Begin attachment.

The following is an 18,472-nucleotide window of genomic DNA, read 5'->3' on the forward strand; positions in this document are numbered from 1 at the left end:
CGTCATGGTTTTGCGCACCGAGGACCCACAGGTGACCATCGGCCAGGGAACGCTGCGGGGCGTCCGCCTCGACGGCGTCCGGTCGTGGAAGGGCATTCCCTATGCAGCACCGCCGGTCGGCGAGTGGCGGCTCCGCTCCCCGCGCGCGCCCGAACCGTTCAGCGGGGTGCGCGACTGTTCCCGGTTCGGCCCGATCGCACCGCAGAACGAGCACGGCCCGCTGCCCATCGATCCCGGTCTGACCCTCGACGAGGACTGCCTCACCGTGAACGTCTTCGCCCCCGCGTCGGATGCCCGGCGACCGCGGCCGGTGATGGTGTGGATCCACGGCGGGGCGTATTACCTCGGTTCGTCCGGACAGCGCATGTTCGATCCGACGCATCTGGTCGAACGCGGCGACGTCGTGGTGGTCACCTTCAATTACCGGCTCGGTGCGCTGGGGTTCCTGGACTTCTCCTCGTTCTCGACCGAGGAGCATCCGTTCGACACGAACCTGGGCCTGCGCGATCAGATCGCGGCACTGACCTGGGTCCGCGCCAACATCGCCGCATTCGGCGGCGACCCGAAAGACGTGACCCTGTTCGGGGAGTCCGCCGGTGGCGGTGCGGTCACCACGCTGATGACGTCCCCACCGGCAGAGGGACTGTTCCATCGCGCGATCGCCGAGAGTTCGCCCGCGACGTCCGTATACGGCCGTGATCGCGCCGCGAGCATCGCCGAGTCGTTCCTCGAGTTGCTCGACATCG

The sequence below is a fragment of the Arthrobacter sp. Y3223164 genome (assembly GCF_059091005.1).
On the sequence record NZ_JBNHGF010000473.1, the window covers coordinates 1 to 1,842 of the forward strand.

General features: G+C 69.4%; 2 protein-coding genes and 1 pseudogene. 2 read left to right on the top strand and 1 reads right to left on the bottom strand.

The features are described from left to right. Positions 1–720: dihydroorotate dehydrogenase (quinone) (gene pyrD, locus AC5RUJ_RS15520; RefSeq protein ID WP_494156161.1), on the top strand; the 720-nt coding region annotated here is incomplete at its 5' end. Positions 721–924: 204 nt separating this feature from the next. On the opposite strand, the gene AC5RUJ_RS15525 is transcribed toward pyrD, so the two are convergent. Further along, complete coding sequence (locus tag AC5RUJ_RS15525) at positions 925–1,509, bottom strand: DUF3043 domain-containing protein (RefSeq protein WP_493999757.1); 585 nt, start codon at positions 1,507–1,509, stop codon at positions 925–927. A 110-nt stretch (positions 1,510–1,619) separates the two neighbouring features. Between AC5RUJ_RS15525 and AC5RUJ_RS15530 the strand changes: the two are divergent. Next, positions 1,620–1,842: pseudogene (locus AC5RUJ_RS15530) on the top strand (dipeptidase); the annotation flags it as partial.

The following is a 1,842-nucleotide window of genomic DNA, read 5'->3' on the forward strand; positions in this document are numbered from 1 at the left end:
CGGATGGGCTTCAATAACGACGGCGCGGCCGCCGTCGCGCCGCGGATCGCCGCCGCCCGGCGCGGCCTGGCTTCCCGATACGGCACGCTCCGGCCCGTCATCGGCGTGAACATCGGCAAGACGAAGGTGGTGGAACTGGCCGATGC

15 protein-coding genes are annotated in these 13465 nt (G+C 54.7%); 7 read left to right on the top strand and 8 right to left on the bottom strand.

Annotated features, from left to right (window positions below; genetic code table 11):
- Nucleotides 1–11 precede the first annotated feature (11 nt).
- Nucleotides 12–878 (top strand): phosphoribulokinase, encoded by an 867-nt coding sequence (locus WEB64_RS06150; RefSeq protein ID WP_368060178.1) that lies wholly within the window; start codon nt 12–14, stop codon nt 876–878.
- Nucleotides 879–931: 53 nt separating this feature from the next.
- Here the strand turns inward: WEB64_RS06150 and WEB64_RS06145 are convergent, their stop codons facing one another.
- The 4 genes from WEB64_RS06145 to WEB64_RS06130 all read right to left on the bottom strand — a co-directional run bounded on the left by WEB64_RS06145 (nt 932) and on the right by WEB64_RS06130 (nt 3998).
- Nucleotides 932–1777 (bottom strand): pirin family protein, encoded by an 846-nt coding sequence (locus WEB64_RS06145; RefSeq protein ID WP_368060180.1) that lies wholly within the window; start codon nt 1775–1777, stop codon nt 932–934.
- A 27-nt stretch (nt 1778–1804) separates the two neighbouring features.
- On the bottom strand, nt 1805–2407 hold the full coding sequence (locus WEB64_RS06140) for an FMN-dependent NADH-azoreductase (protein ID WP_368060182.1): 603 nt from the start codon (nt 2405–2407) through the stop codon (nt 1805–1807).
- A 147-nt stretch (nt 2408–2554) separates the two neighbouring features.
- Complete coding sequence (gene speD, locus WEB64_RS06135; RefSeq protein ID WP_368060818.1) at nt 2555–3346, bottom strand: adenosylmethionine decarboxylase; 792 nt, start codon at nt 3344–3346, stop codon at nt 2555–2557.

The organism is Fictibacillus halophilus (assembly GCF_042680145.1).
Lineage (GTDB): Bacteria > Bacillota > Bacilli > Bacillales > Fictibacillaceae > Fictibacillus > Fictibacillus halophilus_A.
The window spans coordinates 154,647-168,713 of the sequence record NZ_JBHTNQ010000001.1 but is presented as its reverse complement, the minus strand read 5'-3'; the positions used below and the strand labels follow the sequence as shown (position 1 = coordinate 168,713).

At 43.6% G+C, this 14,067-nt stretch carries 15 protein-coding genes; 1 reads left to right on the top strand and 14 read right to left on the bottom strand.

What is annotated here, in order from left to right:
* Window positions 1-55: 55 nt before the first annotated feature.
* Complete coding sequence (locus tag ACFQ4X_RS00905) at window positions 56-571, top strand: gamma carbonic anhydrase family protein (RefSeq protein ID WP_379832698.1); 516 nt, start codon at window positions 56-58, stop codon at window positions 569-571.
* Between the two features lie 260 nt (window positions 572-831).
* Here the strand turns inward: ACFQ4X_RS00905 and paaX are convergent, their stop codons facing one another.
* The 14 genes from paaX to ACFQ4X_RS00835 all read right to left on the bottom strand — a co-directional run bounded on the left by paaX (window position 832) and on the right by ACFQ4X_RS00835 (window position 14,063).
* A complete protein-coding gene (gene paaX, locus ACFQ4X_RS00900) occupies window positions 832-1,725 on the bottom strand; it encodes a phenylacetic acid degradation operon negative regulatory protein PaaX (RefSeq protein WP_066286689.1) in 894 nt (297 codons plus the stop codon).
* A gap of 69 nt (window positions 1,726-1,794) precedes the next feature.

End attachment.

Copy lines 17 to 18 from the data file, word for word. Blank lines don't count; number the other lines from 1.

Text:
- A 27-nt stretch (nt 1778–1804) separates the two neighbouring features.
- On the bottom strand, nt 1805–2407 hold the full coding sequence (locus WEB64_RS06140) for an FMN-dependent NADH-azoreductase (protein ID WP_368060182.1): 603 nt from the start codon (nt 2405–2407) through the stop codon (nt 1805–1807).